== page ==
All social creatures, large and small have their own behavioral practices when it comes to meeting and greeting each other. The behaviors, of course, vary depending on whether the meet-and-greet is between strangers, acquaintances, or friends.
Lions who know one another rub foreheads.
Wolves of the same pack wave tails and lick faces, while outsiders are approached with a guarded stance.
Dolphins whistle, as if introducing themselves by name.
And humans? For many, a handshake is accompanied with a hello.
For obvious reasons, introductions between books and readers don't follow these rules. Nor could they afford to in today's hurried pace of life.
When readers browse book shelves, they already know what they like and what they don't. There's no time for the polite, age-old introductions of "Once upon a time," to precede any sit-down-and-cuddle-and-get-to-know-one-another-session.
Today, the cover of the book serves as an unspoken hello, an indication of what kind of story is held inside. With just one look, readers know if they'll want to extend a hand, pick it up, and start a conversation by turning to the first page.
And given what they are expecting based on their preconceived notions, that first line or two will tell the reader whether the rest of the story is worth the time for furthering the development of a relationship between reader and writer.
As Charles Lamb said, "What is reading but silent communication?"
Thus, since gaining an audience is the goal of any writer, that first line is critical. It's the Hello! Here I am! introductory statement for the book. So, where to begin?
Many writer guides suggest beginning in the middle of the scene. And while that is good advice, I suggest it is not enough. There needs to be something more.
In order to truly foster an immediate connection with the reader in such a way that they will want to keep reading, the first line of any book should be designed or layered to trigger an emotional response.
A few examples:
When I wake up, the other side of the bed is cold. ~ The Hunger Games by Suzanne Collins. Why does this work? One half of any couple can connect with the slight feeling of emptiness or longing that the touch of the cold side of a bed--where a partner normally sleeps--would elicit.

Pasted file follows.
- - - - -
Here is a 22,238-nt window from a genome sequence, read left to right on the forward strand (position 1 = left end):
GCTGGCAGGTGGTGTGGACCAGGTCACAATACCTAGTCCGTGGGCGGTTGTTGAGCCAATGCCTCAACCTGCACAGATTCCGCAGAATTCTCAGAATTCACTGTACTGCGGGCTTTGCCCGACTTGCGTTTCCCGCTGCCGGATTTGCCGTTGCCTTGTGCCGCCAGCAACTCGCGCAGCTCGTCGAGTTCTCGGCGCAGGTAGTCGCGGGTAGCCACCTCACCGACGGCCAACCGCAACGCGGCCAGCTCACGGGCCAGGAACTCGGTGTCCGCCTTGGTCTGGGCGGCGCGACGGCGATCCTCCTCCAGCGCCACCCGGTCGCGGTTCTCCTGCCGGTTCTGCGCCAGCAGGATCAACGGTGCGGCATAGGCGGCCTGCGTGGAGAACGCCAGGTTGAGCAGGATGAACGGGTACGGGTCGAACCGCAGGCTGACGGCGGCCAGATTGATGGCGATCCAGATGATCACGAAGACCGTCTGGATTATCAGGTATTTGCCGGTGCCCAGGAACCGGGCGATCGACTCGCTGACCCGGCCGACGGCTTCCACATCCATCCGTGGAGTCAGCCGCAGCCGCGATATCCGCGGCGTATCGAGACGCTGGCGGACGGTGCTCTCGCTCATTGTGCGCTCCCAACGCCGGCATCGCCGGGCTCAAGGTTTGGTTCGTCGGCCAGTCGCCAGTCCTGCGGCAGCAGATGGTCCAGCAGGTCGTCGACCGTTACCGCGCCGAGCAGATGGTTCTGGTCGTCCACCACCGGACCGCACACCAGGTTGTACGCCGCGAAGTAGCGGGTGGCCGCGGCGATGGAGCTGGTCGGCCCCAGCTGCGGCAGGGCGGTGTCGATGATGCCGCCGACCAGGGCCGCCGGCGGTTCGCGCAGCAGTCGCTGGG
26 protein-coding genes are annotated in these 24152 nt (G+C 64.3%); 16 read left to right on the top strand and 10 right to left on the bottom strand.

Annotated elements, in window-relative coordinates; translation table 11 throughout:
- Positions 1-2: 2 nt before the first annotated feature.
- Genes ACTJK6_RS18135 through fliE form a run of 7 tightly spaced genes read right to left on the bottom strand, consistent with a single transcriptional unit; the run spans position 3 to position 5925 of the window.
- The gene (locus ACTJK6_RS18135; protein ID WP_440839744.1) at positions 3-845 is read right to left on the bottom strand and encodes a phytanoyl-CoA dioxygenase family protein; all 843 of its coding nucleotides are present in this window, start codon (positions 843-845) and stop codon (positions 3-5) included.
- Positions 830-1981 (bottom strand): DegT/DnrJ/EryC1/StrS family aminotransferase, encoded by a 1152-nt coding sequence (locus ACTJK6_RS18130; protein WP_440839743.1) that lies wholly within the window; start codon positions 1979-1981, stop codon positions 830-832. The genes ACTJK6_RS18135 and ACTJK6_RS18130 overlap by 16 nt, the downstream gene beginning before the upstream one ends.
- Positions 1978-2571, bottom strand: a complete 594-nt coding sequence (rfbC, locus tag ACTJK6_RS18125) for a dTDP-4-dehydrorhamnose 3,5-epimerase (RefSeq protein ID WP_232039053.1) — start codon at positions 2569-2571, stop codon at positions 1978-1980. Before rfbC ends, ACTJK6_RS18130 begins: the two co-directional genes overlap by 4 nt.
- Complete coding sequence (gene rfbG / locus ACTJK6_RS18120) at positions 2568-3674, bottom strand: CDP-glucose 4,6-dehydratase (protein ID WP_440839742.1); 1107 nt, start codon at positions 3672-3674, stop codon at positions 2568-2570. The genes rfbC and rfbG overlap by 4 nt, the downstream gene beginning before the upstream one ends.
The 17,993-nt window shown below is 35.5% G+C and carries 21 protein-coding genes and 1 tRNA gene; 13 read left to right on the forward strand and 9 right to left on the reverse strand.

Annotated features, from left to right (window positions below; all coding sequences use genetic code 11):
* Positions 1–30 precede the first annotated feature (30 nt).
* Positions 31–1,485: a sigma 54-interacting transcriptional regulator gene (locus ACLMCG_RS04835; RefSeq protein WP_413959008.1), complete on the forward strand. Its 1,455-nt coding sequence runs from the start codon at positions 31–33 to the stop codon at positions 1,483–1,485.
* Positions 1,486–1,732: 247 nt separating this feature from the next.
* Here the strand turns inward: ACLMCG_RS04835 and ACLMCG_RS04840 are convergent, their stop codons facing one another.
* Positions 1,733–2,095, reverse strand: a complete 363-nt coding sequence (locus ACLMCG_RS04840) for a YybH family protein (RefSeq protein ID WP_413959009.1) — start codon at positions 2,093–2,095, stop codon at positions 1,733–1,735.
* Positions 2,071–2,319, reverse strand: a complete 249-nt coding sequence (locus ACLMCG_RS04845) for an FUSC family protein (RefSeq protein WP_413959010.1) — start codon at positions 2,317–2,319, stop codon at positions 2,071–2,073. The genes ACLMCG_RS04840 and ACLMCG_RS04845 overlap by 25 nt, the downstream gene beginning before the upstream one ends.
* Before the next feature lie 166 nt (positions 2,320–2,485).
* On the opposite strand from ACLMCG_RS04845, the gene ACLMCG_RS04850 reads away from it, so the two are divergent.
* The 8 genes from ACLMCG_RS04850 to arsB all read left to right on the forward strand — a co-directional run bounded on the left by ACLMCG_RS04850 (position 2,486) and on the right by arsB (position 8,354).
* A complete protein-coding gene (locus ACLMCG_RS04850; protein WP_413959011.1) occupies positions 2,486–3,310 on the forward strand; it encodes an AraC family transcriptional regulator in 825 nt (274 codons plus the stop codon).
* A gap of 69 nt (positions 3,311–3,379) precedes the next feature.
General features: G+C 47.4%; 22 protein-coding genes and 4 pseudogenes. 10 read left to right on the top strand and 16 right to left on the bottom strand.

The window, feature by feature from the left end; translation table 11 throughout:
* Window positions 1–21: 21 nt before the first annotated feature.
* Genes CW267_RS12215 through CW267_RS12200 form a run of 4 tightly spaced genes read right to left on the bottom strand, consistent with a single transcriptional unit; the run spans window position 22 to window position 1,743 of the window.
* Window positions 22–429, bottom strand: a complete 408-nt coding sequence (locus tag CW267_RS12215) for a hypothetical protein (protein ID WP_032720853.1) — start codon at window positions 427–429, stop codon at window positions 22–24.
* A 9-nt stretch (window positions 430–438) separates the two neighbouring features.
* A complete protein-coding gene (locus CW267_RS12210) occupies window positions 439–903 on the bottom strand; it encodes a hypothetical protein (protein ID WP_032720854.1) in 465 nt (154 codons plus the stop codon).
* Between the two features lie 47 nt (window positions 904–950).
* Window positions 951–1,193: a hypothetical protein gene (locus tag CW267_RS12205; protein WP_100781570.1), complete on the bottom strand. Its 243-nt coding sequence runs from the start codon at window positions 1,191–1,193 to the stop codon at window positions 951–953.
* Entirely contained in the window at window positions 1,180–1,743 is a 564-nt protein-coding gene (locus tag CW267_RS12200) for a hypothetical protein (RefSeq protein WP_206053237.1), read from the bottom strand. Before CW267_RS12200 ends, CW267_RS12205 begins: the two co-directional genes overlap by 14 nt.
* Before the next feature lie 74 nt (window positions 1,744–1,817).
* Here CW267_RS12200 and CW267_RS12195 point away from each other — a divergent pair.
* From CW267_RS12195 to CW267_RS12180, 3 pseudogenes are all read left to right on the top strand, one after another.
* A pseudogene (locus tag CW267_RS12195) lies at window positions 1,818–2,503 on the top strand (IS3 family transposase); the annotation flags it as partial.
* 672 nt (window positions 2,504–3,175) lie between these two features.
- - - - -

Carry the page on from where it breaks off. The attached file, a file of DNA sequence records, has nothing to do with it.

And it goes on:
"Where's Papa going with that ax?" ~ Charlotte's Web by EB White. The term Papa triggers immediate nostalgia of a family bond, while the image of the ax heightens a sense of danger or alarm, especially combined with the fact that the child feels a need to ask, meaning, this isn't a regular trip outside to fetch wood.
When Giuseppe found the green violin, he did not think it would help him escape. ~ The Clockwork Three by Matthew Kirby. First of all, a green violin is unusual, and with the added tension of imminent danger... I'm hooked!
They had been happy people, thought Eleanor. ~ Strangers at the Feast by Jennifer Vanderbes. Triggers curiosity in wanting to know what went wrong, as well as fostering an emotional connection with any person's innate desire to be happy. It makes the reader wonder, Why aren't they happy? What happened?
I was supposed to play the piano. ~ A Crooked Kind of Perfect by Linda Urban. Emotional response is a concern over why the main character is disappointed. If she's not playing the piano, then what is she playing now, if anything? And what brought about these state of events?
Perhaps when writing about characters, which by and large, should be emotional multi-layered beings full of dimension and substance, creating the first line of any story should be second-nature. After all, writers are, in and of themselves, emotional beings.
However, I can tell you it doesn't always go that way. (Check out the first sentence of The Lion, the Witch, and the Wardrobe. Go on! You might be surprised.)
Nevertheless, there are as many beginnings as there are stories.
Which are your favorites?